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Social media policies: the NLRB chimes in again

January 30th, 2012  |  Lisa Milam

As if grappling with the rapid proliferation of social media in the employment context weren’t challenging enough, the National Labor Relations Act complicates matters further. Even nonunion employers can run afoul of the NLRA with a social media policy that, in the view of the National Labor Relations Board, could dissuade employees from exercising their rights to engage in protected, concerted activity via Facebook, Twitter, or similar sites.

In an effort to craft a consistent agency approach to resolving this burgeoning litigation, NLRB Acting General Counsel Lafe Solomon has instructed regional offices to forward social media cases directly to the Board’s Division of Advice. About 75 cases have made their way to the office to date and, they are “extremely fact-specific,” making it even tougher for employers to glean hard and fast rules for compliance. In an ongoing effort to offer “further guidance to practitioners and human resource professionals,” the General Counsel has issued two memoranda: one (OM 11-74) on August 18, 2011, discussing the NLRB’s resolution of 14 social media cases; a second (OM-12-31) on January 25, outlining more recent cases reviewed by his office.

An employer’s policies “should not be so sweeping that they prohibit the kinds of activity protected by federal labor law, such as the discussion of wages or working conditions among employees,” according to Solomon. Distilled to its essence: standard labor law principles apply here. That means that even if it does not expressly bar NLRA-protected activity, the NLRB would still find fault with a policy that:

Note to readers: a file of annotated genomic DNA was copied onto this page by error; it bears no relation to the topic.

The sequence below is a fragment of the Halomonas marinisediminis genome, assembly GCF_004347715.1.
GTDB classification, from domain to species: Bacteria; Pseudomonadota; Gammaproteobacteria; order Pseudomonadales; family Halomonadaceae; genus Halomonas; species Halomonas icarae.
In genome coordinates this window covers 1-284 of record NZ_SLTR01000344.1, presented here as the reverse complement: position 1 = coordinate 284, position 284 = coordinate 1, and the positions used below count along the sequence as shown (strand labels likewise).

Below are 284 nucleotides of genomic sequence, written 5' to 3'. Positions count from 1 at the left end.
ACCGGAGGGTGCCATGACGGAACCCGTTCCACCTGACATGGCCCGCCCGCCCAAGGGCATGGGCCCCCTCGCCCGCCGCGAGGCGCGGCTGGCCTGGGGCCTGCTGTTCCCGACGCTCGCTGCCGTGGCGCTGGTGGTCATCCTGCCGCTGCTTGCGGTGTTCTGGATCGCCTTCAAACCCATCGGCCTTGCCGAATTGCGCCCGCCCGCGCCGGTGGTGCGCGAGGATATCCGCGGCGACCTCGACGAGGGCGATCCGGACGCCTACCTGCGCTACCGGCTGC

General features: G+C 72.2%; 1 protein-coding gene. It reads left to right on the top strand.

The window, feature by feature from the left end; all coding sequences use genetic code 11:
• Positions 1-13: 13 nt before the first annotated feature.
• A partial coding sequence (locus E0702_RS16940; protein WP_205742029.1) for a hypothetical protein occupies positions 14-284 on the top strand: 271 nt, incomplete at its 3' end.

• “chills” employees from exercising their protected Section 7 rights;
  • significantly burdens an employee’s exercise of those rights;
  • was enacted in direct response to union activity; or
  • is applied in such a manner that it restricts the exercise of protected rights.

The good, the bad, and the iffy. The most recent memo covers seven cases that addressed whether an employer’s social media policy passes muster under Section 8(a)(1) of the Act. In five instances, the policies were found to be unlawful; one survived Board scrutiny; and one policy was deemed lawful after it was revised. These provisions — several of which are no doubt a regular fixture in employee handbooks these days — violate the Act:

  • A collection agency’s rule prohibiting employees from making disparaging comments about the company through any media, including blogs or other electronic media;
  • A home improvement chain’s directive that employees not identify themselves as company employees in social networking situations except when discussing terms and conditions of employment “in an appropriate matter”;
  • A restaurant chain’s proscription against using “disrespectful conduct” and having “inappropriate conversations” on Facebook with fellow employees;
  • A health care employer’s ban on “using social media to engage in unprofessional communication” that could negatively impact the employer’s reputation or interfere with its mission, or “unprofessional/inappropriate” communication regarding members of the employer’s community;
  • A testing lab’s policy against disclosure of confidential, sensitive, or nonpublic company information with outside parties without prior company approval;
  • A requirement that employees obtain prior approval to identify themselves as company employees on social media sites and expressly state that their comments are their personal opinions and not the employer’s;
  • A provision barring employees from making statements to the media or on electronic bulletin boards or blogs without prior approval;
  • A rule that employees must first discuss work-related concerns with their manager or supervisor before posting communications, or face discipline or discharge.

These rules earned the NLRB’s seal of approval: